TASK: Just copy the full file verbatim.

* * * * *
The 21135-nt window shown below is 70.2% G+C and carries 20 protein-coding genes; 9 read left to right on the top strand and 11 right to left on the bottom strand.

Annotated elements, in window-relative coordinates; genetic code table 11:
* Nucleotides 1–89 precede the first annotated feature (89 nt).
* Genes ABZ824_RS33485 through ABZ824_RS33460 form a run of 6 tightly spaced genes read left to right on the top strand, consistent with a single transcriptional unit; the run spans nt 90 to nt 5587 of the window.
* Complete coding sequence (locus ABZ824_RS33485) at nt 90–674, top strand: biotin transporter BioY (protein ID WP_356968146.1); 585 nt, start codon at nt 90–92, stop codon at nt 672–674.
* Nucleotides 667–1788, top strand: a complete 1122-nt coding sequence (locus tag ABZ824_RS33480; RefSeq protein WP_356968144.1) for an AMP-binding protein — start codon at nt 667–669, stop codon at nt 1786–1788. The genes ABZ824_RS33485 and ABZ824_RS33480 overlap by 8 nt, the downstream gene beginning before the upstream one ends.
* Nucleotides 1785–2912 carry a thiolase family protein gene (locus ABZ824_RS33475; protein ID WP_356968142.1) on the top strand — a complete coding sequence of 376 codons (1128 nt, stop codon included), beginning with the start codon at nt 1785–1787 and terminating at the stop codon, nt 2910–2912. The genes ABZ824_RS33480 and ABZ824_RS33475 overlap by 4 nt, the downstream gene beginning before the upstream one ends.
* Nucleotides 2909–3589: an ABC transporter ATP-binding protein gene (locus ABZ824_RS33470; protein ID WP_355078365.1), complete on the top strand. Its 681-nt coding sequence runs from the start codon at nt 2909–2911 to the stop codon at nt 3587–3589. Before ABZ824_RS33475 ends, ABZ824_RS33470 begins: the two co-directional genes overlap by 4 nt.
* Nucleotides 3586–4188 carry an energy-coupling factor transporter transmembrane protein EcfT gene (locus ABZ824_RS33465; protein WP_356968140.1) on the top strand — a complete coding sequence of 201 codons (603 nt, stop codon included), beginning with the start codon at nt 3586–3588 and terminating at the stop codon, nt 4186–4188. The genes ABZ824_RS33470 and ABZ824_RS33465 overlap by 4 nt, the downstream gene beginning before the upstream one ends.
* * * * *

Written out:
The 21135-nt window shown below is 70.2% G+C and carries 20 protein-coding genes; 9 read left to right on the top strand and 11 right to left on the bottom strand.

Annotated elements, in window-relative coordinates; genetic code table 11:
* Nucleotides 1–89 precede the first annotated feature (89 nt).
* Genes ABZ824_RS33485 through ABZ824_RS33460 form a run of 6 tightly spaced genes read left to right on the top strand, consistent with a single transcriptional unit; the run spans nt 90 to nt 5587 of the window.
* Complete coding sequence (locus ABZ824_RS33485) at nt 90–674, top strand: biotin transporter BioY (protein ID WP_356968146.1); 585 nt, start codon at nt 90–92, stop codon at nt 672–674.
* Nucleotides 667–1788, top strand: a complete 1122-nt coding sequence (locus tag ABZ824_RS33480; RefSeq protein WP_356968144.1) for an AMP-binding protein — start codon at nt 667–669, stop codon at nt 1786–1788. The genes ABZ824_RS33485 and ABZ824_RS33480 overlap by 8 nt, the downstream gene beginning before the upstream one ends.
* Nucleotides 1785–2912 carry a thiolase family protein gene (locus ABZ824_RS33475; protein ID WP_356968142.1) on the top strand — a complete coding sequence of 376 codons (1128 nt, stop codon included), beginning with the start codon at nt 1785–1787 and terminating at the stop codon, nt 2910–2912. The genes ABZ824_RS33480 and ABZ824_RS33475 overlap by 4 nt, the downstream gene beginning before the upstream one ends.
* Nucleotides 2909–3589: an ABC transporter ATP-binding protein gene (locus ABZ824_RS33470; protein ID WP_355078365.1), complete on the top strand. Its 681-nt coding sequence runs from the start codon at nt 2909–2911 to the stop codon at nt 3587–3589. Before ABZ824_RS33475 ends, ABZ824_RS33470 begins: the two co-directional genes overlap by 4 nt.
* Nucleotides 3586–4188 carry an energy-coupling factor transporter transmembrane protein EcfT gene (locus ABZ824_RS33465; protein WP_356968140.1) on the top strand — a complete coding sequence of 201 codons (603 nt, stop codon included), beginning with the start codon at nt 3586–3588 and terminating at the stop codon, nt 4186–4188. The genes ABZ824_RS33470 and ABZ824_RS33465 overlap by 4 nt, the downstream gene beginning before the upstream one ends.